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Antique musical instruments can play a role in a wealthy investor’s portfolio.

Dealers in the high-value instruments market say, passion and prestige aside, investors have never before so aggressively sought sonorous antiquities to hedge against wobbly portfolio performance.

“I am taking calls on a slightly more regular basis, talking to people who have heard that antique instruments are a solid investment,” says Tim Ingles, director and head of Sotheby’s musical instruments department in London, U.K. “People are being forced to be a bit more broad-minded about their investment portfolios these days.”

Sotheby’s core business is art, which has for many years been considered a standard part of a broad investment portfolio.

What investors in antique violins and other top-end musical instruments tend to share is a love of music.

“Quite often I’m talking to people who learned violin as a child [and] ended up as businesspeople,” he says.

Alternatively, they may be doing it for philanthropic reasons, in which case they’ve probably set up a foundation with an eye toward making the instruments accessible to musicians who otherwise could never afford to play them, he adds. Either way, there’s been a fairly consistent growth in the value of vintage instruments over the past 50 years; and that’s a chord that strikes with investors.

For instance, Ingles was instrumental in the sale of an 18th century Stradivarius called the Lady Blunt. It’s named after Lord Byron’s granddaughter Lady Anne Blunt, who owned it for 30 years.

The violin was sold again last year for a staggering $16 million. Sotheby’s had first sold it in 1971 for £84,000 ($200,000 US at the time).

Not a bad return for an old piece of wood. “That’s between 12% and 13% per annum,” he says.

These are only reasonable investments for those who have at least $500,000 in investable assets. To buy an instrument that has good investment potential, you’re looking at spending $50,000 at the bottom end. Then your question is what percentage of your net worth you should be spending on one particular type of investment.

From there, “the sky is the limit,” says Ingles. And that’s where the market gets a bit cloudy. He adds there are no published catalogue figures with which to value instruments in the private sale realm.

And in an opaque market, the owner of a Stradivari violin can charge what that market will bear. The range for a Stradivarius, for example, is anything from $1 million to $16 million. Supply and demand also dictate instrument value.

“You’re dealing with a market where, despite what you occasionally read in the newspapers about someone having invented a brand-new violin that sounds as good as a Strad, you actually struggle to find any musicians who would back up that idea,” he notes.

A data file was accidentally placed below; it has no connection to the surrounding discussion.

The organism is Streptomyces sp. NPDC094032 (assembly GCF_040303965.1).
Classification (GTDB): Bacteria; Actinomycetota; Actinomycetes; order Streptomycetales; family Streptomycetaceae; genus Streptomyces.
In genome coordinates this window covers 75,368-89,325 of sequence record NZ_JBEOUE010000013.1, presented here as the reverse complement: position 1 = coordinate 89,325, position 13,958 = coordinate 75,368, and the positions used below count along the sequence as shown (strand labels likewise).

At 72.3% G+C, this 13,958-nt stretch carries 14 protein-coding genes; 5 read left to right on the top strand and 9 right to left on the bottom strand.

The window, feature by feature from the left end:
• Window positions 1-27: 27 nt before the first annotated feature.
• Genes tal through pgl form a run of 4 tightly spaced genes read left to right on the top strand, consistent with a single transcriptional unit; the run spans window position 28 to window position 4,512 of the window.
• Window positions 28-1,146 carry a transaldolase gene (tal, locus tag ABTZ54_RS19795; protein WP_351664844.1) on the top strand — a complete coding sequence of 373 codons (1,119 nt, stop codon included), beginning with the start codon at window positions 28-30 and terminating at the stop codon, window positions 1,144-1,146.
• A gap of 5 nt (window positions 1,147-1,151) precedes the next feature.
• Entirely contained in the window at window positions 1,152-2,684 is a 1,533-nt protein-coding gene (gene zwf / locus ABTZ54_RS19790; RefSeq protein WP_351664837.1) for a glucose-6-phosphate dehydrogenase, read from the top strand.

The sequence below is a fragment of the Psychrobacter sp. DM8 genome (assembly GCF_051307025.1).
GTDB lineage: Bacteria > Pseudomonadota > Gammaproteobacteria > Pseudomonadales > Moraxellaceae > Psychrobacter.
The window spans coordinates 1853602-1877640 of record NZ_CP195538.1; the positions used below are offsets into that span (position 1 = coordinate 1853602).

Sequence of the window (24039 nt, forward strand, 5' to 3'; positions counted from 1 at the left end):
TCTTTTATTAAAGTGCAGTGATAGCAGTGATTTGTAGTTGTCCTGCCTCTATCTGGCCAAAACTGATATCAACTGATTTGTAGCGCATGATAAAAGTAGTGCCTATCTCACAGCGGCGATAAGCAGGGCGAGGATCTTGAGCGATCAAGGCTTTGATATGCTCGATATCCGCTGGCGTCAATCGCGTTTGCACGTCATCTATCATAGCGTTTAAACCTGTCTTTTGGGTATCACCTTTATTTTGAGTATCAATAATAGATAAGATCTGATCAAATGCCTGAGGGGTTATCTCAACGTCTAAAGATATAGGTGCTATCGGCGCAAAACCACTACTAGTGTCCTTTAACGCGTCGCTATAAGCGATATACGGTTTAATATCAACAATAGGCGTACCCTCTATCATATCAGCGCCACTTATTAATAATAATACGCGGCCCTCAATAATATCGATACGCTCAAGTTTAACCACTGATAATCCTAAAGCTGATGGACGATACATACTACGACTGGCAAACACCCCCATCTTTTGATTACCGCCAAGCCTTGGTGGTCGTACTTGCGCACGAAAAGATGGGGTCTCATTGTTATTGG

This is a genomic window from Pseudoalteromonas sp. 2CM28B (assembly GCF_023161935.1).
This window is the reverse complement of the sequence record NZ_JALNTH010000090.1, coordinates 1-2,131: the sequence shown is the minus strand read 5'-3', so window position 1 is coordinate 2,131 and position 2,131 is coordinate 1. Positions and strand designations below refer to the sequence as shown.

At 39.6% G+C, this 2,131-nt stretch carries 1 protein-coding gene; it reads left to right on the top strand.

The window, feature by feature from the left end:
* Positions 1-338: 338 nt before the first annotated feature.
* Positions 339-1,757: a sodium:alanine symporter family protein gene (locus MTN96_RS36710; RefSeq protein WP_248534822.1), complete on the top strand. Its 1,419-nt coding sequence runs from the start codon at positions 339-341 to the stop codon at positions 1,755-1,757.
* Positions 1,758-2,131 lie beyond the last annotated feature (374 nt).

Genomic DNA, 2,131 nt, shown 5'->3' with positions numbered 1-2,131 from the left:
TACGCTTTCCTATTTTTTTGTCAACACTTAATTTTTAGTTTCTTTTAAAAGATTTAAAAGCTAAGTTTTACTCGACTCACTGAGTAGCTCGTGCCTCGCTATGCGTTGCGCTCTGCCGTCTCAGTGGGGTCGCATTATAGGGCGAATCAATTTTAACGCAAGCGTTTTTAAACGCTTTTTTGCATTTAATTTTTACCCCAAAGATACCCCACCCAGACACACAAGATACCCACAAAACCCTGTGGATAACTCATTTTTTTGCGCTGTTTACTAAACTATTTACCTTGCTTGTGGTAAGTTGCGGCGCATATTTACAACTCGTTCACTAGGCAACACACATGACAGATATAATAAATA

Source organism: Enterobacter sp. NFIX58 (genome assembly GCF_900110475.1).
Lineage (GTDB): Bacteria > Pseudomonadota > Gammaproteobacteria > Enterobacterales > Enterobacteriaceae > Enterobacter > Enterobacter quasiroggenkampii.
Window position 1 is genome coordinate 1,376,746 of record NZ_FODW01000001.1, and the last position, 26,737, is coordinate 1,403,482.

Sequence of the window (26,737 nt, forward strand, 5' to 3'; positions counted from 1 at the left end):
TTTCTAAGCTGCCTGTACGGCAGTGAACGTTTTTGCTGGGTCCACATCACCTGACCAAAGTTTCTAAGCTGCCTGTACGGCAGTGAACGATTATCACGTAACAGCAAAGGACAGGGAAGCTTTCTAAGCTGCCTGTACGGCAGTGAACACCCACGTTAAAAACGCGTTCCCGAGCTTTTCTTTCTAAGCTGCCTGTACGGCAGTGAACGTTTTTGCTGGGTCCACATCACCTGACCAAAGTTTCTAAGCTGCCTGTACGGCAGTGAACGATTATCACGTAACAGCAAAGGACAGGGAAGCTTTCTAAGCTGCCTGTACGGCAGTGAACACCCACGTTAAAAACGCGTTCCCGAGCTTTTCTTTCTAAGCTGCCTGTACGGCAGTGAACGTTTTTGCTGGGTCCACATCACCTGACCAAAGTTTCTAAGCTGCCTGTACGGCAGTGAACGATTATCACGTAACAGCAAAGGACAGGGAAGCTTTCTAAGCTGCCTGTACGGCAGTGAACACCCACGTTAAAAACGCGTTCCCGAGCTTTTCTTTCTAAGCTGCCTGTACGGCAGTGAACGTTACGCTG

Most players agree an 18th century Italian violin will offer broader tonal colours than a newer violin. Centuries of playing time is said to open up the wood and improve resonance. Whether true or not, musicians worldwide buy deeply into the notion.

Prices, meanwhile, remain rather immune to market turbulence.

“If you plot a graph for the stock markets and for violin prices, the violin prices line is heading upwards very steadily,” says Ingles.

But only those who bought and held were richly rewarded.

“These things have generally been held for decades rather than years,” he says. “So if they come onto the market very quickly there tends to be a little bit of suspicion about why that would happen.”

And, unlike past decades, demand for these rare objects isn’t limited to Western countries.

“With the emergence of new markets in Russia and China, the demand is certainly going to be sky high over the next 10 or 20 years,” he says. “You’ve got what, to an investor, ought to look like a promising situation.”

Hassle factor

  • Authenticity isn’t assured. As with most antique musical instruments, especially violins, there are a lot of fakes out there. Every purchase requires a thorough examination and a second opinion.
  • Expensive insurance. You need specialized, tailormade insurance, especially if you’re lending it to a working musician, with an annual cost of up to 0.5% of the instrument’s value.
  • Regular maintenance. The owners need to let a restorer have a look at their instrument to see if it requires work. Most antique violins are extremely well-maintained by collectors and musicians, (60% to 70% of all Stradivarii made are still around 300 years later). Luckily, these instruments seldom need major restoration.

Buying & selling tips

  • First, establish authenticity.
  • When the violin was made and the condition of the instrument affect value.
  • While sound quality doesn’t make a difference to the intrinsic value of the instrument, poor quality will limit the pool of potential buyers.
  • At the top end of the market, which comprises half a dozen of the best Italian violin makers, there are only 2,000 instruments, with a combined value of about $4 billion.

Courtesy: Sotheby’s U.K.

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Originally published in Advisor's Edge

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